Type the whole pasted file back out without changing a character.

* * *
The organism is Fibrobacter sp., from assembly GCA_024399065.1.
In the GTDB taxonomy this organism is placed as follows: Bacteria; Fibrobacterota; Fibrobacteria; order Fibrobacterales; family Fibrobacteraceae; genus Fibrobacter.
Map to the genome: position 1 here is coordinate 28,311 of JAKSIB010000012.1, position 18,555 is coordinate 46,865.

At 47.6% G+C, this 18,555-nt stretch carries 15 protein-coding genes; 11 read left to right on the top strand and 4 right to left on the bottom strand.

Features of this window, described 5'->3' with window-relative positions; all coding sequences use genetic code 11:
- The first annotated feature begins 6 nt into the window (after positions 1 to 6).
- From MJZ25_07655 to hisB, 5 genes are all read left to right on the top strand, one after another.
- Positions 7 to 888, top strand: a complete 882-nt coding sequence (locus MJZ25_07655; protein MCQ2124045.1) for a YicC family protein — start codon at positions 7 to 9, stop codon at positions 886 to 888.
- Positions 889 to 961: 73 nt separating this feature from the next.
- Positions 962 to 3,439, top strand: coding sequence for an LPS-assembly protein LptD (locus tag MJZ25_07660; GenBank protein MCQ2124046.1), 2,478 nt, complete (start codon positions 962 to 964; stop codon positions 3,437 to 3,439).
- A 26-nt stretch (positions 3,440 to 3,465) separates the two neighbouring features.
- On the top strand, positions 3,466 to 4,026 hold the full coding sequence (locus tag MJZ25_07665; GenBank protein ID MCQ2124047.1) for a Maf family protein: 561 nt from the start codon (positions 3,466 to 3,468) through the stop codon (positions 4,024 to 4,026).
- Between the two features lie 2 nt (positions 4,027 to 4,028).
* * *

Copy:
The organism is Fibrobacter sp., from assembly GCA_024399065.1.
In the GTDB taxonomy this organism is placed as follows: Bacteria; Fibrobacterota; Fibrobacteria; order Fibrobacterales; family Fibrobacteraceae; genus Fibrobacter.
Map to the genome: position 1 here is coordinate 28,311 of JAKSIB010000012.1, position 18,555 is coordinate 46,865.

At 47.6% G+C, this 18,555-nt stretch carries 15 protein-coding genes; 11 read left to right on the top strand and 4 right to left on the bottom strand.

Features of this window, described 5'->3' with window-relative positions; all coding sequences use genetic code 11:
- The first annotated feature begins 6 nt into the window (after positions 1 to 6).
- From MJZ25_07655 to hisB, 5 genes are all read left to right on the top strand, one after another.
- Positions 7 to 888, top strand: a complete 882-nt coding sequence (locus MJZ25_07655; protein MCQ2124045.1) for a YicC family protein — start codon at positions 7 to 9, stop codon at positions 886 to 888.
- Positions 889 to 961: 73 nt separating this feature from the next.
- Positions 962 to 3,439, top strand: coding sequence for an LPS-assembly protein LptD (locus tag MJZ25_07660; GenBank protein MCQ2124046.1), 2,478 nt, complete (start codon positions 962 to 964; stop codon positions 3,437 to 3,439).
- A 26-nt stretch (positions 3,440 to 3,465) separates the two neighbouring features.
- On the top strand, positions 3,466 to 4,026 hold the full coding sequence (locus tag MJZ25_07665; GenBank protein ID MCQ2124047.1) for a Maf family protein: 561 nt from the start codon (positions 3,466 to 3,468) through the stop codon (positions 4,024 to 4,026).
- Between the two features lie 2 nt (positions 4,027 to 4,028).